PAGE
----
Status Report

NASA Hubble Space Telescope Daily Report #4666

By SpaceRef Editor
August 5, 2008
Filed under , ,


Continuing to collect World Class Science

PERIOD COVERED: 5am August 1 – 5am August 4, 2008 (DOY 214/0900z-217/0900z)


NIC1/NIC2/NIC3 8795

NICMOS Post-SAA Calibration – CR Persistence Part 6

A new procedure proposed to alleviate the CR-persistence problem of NICMOS. Dark frames will be obtained immediately upon exiting the SAA contour 23, and every time a NICMOS exposure is scheduled within 50 minutes of coming out of the SAA. The darks will be obtained in parallel in all three NICMOS Cameras. The POST-SAA darks will be non-standard reference files available to users with a USEAFTER date/time mark. The keyword ‘USEAFTER=date/time’ will also be added to the header of each POST-SAA DARK frame. The keyword must be populated with the time, in addition to the date, because HST crosses the SAA ~8 times per day so each POST-SAA DARK will need to have the appropriate time specified, for users to identify the ones they need. Both the raw and processed images will be archived as POST-SAA DARKSs. Generally we expect that all NICMOS science/calibration observations started within 50 minutes of leaving an SAA will need such maps to remove the CR persistence from the science images. Each observation will need its own CRMAP, as different SAA passages leave different imprints on the NICMOS detectors.

WFPC2 11797

Supplemental WFPC2 CYCLE 16 Intflat Linearity Check and Filter Rotation Anomaly Monitor

Supplemental observations to 11029, to cover period from Aug 08 to SM4. Intflat observations will be taken to provide a linearity check: the linearity test consists of a series of intflats in F555W, in each gain and each shutter. A combination of intflats, visflats, and earthflats will be used to check the repeatability of filter wheel motions. (Intflat sequences tied to decons, visits 1-18 in prop 10363, have been moved to the cycle 15 decon proposal 11022 for easier scheduling.)

Note: long-exposure WFPC2 intflats must be scheduled during ACS anneals to prevent stray light from the WFPC2 lamps from contaminating long ACS external exposures.

Note: These are supplemental observations to cover June to SM4 (oct 8 ’08) + 6 months.

WFPC2 11794

Cycle 16 Visible Earth Flats

This proposal monitors flatfield stability. This proposal obtains sequences of Earth streak flats to construct high quality flat fields for the WFPC2 filter set. These flat fields will allow mapping of the OTA illumination pattern and will be used in conjuction with previous internal and external flats to generate new pipeline superflats. These Earth flats will complement the Earth flat data obtained during cycles 4-15.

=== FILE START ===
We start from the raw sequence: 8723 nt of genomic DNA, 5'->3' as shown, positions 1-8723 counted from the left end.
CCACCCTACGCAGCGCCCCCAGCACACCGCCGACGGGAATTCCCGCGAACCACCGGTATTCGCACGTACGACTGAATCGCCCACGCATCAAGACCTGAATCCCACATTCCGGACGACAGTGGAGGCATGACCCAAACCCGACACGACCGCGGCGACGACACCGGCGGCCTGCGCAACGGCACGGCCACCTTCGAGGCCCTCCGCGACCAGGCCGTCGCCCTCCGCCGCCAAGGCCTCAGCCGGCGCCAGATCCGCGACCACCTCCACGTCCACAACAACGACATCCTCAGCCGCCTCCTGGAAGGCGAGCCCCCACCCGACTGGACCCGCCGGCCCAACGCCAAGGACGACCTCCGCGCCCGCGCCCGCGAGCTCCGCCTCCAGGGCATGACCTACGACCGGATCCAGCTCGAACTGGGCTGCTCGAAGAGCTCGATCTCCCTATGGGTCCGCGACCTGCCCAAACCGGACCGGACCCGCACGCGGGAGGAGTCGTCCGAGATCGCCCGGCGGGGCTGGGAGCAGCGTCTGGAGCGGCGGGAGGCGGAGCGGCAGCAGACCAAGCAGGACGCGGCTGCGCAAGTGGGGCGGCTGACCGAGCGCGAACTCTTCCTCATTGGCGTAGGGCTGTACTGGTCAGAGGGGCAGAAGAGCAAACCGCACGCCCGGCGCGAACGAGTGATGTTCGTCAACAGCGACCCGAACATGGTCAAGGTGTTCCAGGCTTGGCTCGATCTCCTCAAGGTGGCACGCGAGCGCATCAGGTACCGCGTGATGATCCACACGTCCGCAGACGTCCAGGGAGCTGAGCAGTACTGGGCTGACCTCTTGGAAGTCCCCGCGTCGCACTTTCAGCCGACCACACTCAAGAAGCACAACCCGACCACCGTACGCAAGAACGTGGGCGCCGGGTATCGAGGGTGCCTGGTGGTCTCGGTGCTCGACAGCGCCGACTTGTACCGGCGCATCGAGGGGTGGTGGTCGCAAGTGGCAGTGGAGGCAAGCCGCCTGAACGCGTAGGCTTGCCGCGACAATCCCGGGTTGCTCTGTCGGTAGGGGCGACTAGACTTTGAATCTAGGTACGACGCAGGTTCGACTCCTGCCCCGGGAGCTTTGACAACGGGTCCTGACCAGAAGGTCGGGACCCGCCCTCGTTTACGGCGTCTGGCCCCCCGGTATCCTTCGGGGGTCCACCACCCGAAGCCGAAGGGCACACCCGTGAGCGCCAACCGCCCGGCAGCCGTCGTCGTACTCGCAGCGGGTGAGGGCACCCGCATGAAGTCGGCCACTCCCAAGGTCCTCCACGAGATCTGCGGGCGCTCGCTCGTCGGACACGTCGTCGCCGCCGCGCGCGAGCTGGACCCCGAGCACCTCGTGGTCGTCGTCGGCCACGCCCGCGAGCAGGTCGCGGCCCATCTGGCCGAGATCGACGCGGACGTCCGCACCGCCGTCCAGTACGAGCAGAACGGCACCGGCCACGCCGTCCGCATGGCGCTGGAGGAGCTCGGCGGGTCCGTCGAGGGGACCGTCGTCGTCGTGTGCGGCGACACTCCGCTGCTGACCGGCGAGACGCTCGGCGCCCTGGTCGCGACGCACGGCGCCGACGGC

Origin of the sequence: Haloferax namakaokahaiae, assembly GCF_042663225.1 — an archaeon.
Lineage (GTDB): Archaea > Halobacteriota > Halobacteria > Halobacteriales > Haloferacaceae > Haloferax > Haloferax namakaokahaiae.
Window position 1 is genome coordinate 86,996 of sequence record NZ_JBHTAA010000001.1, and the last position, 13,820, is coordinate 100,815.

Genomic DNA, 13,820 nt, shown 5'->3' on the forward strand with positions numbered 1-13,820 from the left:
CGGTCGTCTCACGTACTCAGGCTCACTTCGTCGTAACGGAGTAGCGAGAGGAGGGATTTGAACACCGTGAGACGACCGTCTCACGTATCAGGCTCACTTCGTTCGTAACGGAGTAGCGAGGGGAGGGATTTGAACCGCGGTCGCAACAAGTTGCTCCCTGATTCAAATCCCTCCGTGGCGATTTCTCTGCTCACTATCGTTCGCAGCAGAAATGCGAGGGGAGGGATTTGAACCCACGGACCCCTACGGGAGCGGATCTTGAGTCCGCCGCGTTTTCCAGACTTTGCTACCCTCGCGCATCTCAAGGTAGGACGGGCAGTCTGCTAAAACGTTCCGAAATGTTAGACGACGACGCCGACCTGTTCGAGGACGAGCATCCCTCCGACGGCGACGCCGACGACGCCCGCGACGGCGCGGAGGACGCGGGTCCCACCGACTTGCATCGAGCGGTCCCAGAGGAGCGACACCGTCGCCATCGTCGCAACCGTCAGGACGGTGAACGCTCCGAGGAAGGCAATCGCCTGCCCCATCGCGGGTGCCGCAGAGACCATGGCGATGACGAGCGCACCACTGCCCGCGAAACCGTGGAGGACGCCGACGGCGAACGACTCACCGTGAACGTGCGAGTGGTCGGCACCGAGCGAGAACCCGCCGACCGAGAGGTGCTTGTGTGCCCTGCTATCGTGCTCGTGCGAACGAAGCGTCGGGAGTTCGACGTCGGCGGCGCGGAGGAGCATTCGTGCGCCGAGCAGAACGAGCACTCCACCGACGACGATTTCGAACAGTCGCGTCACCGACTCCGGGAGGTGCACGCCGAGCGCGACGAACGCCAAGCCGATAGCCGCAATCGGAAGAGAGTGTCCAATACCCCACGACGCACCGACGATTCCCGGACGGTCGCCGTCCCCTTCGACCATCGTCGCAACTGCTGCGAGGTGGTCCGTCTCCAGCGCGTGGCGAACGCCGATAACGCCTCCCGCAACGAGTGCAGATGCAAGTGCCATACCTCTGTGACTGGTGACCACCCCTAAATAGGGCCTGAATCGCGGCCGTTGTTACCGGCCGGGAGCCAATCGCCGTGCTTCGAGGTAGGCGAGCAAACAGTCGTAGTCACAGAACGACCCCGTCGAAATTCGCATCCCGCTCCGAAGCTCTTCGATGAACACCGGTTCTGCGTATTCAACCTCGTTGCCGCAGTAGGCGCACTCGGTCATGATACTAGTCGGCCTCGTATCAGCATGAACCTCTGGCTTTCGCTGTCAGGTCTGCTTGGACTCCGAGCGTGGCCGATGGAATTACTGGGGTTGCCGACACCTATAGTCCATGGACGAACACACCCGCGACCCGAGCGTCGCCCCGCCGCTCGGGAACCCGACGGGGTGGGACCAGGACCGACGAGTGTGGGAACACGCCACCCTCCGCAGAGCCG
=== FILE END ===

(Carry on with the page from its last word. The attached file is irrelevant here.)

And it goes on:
ACS/SBC 11791

The Wavelength Dependence of Accretion Disk Structure

We can now routinely measure the size of quasar accretion disks using gravitational microlensing of lensed quasars. The next step to testing accretion disk models is to measure the size of accretion disks as a function of wavelength, particularly at the UV and X-ray wavelengths that should probe the inner, strong gravity regime. Here we focus on two four-image quasar lenses that already have optical (R band) and X-ray size measurements using microlensing. We will combine the HST observations with ground-based monitoring to measure the disk size as a function of wavelength from the near-IR to the UV. We require HST to measure the image flux ratios in the ultraviolet continuum near the Lyman limit of the quasars. The selected targets have estimated black hole masses that differ by an order of magnitude, and we should find wavelength scalings for the two systems that are very different because the Blue/UV wavelengths should correspond to parts of the disk near the inner edge for the high mass system but not in the low mass system. The results will be modeled using a combination of simple thin disk models and complete relativistic disk models. While requiring only 18 orbits, success for one system requires observations in both Cycles 16 and 17.

WFPC2 11544

The Dynamical Legacy of Star Formation